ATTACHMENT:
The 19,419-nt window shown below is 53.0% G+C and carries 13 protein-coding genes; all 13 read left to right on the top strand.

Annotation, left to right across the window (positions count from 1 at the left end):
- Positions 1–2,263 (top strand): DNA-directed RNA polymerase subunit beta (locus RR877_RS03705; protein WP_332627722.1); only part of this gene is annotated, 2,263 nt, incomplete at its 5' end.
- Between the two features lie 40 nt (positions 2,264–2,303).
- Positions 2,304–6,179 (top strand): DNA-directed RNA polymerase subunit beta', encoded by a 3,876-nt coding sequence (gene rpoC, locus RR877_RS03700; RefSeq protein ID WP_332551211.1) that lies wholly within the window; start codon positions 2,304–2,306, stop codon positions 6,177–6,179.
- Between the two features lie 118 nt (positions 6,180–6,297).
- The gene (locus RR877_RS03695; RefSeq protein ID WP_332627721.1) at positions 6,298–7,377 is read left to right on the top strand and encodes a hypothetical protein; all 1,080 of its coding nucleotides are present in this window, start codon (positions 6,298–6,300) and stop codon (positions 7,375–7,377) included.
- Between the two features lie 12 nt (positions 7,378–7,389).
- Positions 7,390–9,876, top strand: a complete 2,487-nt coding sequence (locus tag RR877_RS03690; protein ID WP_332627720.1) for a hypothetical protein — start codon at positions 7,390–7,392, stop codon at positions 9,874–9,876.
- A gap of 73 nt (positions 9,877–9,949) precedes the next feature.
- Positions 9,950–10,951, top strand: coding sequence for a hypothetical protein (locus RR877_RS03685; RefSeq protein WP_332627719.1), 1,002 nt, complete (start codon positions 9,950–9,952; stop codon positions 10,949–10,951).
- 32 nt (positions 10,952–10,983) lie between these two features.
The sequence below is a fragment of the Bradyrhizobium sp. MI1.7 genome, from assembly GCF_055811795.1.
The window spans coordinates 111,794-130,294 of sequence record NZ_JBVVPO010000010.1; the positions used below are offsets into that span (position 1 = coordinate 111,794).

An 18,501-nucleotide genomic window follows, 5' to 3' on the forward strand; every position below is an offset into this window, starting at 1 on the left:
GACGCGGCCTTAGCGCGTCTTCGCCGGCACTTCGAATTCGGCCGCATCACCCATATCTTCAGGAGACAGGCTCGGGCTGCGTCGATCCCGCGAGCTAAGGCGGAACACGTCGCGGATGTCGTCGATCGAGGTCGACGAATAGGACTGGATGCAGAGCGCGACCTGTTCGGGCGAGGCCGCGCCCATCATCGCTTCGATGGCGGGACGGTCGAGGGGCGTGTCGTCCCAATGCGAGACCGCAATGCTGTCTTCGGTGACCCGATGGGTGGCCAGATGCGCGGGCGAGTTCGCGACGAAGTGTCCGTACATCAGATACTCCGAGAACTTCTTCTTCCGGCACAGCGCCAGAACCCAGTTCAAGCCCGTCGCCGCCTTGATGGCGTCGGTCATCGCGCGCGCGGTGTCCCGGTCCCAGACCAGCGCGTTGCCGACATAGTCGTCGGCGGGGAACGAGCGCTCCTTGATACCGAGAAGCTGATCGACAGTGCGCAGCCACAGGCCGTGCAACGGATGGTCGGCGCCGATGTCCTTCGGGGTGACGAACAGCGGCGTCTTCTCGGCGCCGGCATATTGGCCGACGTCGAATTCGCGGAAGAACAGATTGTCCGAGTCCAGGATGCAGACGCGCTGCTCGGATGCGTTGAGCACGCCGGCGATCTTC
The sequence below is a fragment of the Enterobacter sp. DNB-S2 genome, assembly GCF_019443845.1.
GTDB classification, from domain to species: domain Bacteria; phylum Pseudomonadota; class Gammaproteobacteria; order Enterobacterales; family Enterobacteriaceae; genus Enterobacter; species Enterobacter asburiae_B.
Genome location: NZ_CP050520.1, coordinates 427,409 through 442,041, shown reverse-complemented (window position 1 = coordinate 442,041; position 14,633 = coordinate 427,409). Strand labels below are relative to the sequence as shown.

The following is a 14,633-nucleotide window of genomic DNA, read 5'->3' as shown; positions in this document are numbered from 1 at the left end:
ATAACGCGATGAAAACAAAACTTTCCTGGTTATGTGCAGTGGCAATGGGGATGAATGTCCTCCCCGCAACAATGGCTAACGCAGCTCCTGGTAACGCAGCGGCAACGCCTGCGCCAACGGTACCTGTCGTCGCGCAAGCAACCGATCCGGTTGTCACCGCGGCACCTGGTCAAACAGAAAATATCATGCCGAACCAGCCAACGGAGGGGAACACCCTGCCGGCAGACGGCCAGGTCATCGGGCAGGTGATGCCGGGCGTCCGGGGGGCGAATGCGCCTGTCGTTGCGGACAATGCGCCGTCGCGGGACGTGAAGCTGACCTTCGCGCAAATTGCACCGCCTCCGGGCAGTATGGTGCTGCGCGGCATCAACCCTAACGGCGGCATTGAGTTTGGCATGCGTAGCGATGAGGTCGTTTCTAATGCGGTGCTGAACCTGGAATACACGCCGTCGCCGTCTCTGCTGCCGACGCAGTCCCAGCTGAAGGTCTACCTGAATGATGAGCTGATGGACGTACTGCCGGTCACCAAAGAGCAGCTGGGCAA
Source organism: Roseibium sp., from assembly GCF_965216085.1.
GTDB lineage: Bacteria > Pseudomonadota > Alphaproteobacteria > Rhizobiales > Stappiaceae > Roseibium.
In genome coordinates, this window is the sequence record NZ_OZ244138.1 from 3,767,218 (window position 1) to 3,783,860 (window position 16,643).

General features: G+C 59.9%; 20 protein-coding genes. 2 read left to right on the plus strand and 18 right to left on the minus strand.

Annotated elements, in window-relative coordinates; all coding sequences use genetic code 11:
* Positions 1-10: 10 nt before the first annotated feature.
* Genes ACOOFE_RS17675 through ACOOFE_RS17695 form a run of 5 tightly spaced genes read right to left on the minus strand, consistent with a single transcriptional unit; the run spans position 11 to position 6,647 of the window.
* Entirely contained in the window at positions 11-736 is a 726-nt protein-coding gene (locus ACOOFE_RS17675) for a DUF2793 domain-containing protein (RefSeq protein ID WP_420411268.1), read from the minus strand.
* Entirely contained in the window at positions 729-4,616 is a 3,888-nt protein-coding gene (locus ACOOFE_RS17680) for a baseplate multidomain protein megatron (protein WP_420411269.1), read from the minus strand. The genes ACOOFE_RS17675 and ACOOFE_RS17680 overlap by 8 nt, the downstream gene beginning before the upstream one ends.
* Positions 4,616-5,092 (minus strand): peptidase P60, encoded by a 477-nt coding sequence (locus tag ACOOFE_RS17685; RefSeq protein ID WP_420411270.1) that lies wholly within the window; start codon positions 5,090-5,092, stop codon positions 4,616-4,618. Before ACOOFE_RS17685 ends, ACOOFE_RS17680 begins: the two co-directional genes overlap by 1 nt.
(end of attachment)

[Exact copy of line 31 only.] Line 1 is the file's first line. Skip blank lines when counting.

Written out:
* Positions 4,616-5,092 (minus strand): peptidase P60, encoded by a 477-nt coding sequence (locus tag ACOOFE_RS17685; RefSeq protein ID WP_420411270.1) that lies wholly within the window; start codon positions 5,090-5,092, stop codon positions 4,616-4,618. Before ACOOFE_RS17685 ends, ACOOFE_RS17680 begins: the two co-directional genes overlap by 1 nt.